Esau was the older brother of Jacob, and the first son of Isaac and Rebekah. He sold his birthright to his younger brother's (most likely in a jokingly or non-serious matter) after he was hungry for his soup.
For many years Isaac desired to have a child with his wife Rebekah and so he prayed for her. God granted the couple's wish, and promised children to be born unto them. While in the womb the babies fought with each other.
Before Esau's birth, God told Rebekah that her older son would serve the younger one and that two separate nations would be born from her. This was the reason for the fighting between the two in the womb. This was an unusual concept in ancient times because the oldest son was regarded as the heir of the father's wealth, power and authority.
Selling his birthright
One day, Esau returned from an unsuccessful hunting trip and was famished. He saw that Jacob had been cooking food and he asked for a serving. Jacob asked him if he would be willing to sell his rights as the first-born son in exchange for a bowl of food. Esau agreed.)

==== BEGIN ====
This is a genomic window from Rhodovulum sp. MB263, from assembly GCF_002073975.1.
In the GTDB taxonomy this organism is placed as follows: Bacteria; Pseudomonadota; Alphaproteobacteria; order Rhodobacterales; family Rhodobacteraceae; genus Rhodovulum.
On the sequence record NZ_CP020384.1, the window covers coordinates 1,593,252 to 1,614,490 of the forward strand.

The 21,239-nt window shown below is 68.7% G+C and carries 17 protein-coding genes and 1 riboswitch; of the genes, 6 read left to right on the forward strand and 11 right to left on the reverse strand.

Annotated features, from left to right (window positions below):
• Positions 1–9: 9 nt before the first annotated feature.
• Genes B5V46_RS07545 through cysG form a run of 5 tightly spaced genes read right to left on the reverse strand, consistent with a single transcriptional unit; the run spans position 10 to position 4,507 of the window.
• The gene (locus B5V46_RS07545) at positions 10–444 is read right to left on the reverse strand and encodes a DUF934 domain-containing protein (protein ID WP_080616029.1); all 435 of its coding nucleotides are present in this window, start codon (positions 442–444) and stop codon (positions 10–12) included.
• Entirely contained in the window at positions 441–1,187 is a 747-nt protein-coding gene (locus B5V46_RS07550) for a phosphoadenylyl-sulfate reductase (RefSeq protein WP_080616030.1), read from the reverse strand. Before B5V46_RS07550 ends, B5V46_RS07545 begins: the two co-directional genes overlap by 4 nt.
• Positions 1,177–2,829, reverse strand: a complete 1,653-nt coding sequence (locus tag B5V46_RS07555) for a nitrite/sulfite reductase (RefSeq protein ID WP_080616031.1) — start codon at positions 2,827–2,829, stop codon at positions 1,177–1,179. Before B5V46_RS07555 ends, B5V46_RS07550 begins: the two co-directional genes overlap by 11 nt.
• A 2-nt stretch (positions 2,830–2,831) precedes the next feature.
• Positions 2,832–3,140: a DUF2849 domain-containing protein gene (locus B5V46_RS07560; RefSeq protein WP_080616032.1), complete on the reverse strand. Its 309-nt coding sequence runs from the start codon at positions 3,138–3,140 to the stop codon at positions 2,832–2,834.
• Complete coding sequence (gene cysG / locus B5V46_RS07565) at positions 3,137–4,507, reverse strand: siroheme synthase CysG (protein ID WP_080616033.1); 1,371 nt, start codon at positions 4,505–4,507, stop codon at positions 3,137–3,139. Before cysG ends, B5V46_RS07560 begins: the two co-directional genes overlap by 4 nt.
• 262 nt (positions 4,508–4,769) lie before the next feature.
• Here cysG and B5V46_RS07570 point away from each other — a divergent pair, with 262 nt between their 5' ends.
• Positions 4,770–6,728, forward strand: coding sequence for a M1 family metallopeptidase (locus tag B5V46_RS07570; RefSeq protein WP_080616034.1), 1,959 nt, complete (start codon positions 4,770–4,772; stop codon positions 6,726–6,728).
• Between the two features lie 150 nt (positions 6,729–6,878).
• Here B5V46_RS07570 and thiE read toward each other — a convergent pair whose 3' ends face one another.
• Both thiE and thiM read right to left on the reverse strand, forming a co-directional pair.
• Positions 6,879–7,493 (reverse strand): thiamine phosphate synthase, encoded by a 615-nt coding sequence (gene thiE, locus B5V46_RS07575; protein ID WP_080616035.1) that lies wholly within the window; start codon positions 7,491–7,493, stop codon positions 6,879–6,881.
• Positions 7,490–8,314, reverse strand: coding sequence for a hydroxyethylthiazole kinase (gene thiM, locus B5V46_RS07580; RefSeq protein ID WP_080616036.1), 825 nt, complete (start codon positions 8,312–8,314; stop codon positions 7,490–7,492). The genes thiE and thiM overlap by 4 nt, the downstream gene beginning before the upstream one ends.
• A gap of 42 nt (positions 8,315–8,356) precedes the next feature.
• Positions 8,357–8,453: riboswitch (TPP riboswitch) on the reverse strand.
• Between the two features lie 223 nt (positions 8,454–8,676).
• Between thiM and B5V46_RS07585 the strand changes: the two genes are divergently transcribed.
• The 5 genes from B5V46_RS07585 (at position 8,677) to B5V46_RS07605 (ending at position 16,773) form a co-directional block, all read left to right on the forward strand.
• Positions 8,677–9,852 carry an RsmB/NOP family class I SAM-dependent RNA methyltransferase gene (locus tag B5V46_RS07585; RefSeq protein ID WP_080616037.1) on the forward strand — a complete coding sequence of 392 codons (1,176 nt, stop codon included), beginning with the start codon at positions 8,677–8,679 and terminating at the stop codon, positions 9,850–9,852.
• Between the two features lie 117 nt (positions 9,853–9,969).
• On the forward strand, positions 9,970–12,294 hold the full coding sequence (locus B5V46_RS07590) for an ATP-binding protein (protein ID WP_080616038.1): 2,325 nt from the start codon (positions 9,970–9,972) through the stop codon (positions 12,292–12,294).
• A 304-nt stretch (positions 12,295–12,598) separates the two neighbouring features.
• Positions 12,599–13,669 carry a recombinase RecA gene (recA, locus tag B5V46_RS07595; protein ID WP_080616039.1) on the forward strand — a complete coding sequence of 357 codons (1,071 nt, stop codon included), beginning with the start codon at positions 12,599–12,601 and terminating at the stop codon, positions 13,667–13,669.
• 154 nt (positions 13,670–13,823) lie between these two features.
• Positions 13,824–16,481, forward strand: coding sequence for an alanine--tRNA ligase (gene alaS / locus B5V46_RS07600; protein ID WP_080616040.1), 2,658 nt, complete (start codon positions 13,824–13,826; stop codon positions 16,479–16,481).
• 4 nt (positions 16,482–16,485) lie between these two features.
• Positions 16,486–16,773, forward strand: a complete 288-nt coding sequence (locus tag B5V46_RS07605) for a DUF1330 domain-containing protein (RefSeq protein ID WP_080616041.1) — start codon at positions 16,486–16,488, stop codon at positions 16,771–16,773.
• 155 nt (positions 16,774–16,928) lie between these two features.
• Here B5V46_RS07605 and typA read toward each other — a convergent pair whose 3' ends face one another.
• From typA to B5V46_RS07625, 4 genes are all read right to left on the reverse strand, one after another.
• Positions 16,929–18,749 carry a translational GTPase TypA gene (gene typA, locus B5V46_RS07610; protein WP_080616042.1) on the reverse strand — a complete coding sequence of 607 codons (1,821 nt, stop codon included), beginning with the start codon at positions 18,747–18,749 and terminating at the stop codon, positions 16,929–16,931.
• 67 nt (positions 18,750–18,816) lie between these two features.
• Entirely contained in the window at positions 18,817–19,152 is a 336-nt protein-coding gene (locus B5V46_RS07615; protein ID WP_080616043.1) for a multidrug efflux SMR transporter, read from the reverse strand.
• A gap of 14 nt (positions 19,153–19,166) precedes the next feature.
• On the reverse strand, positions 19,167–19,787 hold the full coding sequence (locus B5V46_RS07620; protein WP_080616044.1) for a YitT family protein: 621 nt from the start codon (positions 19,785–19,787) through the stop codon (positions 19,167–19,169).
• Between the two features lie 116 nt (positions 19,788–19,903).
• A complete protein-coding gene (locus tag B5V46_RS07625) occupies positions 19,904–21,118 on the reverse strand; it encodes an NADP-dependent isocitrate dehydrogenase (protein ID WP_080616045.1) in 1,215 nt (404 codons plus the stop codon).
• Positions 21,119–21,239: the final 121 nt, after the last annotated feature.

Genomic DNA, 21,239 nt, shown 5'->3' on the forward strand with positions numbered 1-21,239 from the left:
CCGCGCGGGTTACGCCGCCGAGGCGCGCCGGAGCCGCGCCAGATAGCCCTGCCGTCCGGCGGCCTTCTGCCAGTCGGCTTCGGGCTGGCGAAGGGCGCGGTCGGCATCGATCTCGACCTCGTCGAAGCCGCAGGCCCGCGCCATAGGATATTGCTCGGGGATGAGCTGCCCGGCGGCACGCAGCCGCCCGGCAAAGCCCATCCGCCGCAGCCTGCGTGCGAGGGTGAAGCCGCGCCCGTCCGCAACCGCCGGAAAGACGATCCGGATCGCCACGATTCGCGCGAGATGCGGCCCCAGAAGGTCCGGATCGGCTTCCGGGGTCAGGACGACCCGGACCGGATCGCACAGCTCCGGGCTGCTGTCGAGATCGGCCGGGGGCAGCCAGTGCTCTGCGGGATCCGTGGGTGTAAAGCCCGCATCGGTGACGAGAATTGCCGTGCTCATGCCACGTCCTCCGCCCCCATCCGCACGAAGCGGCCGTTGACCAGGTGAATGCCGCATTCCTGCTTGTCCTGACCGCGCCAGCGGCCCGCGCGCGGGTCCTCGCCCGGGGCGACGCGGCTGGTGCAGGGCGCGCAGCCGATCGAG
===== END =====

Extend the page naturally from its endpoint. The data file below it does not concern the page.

Regardless of whether Esau was being serious or flippant in selling off his birthright, Jacob sought to make good on the deal and, with his mother's help, tricked his aging father into giving Jacob the blessing that traditionally would been reserved for the first-born.
After Jacob had gotten the blessing from his father, Esau vowed to kill Jacob. To protect Jacob, his mother arranged for him to live with her relatives in Haran. Jacob lived in Haran for about 20 years, working for his uncle, Laban. When Jacob returned home, his brother, Esau, who now had wealth and a 400-man army, forgave Jacob.
Esau married Hittite women, against his parents wishes. He also married two Ishmaelite women. One of them was Mahalath, the daughter of Ishmael, Abraham's son. After Isaac died, Esau took his wives, his children, his servants and his cattle and moved away from his brother to Mount Seir.
Esau is described as immoral He is indicated not to be the heir of Issac but rather his brother Jacob. It is described that Esau was "hated by God" and shows that he did not have a faith in God. Before his birth, God foresees that from Esau's descendants would become subject to Israel at one point. Esau is often used as a synonym to refer to the nation of Edom, particularly in the book of Jeremiah.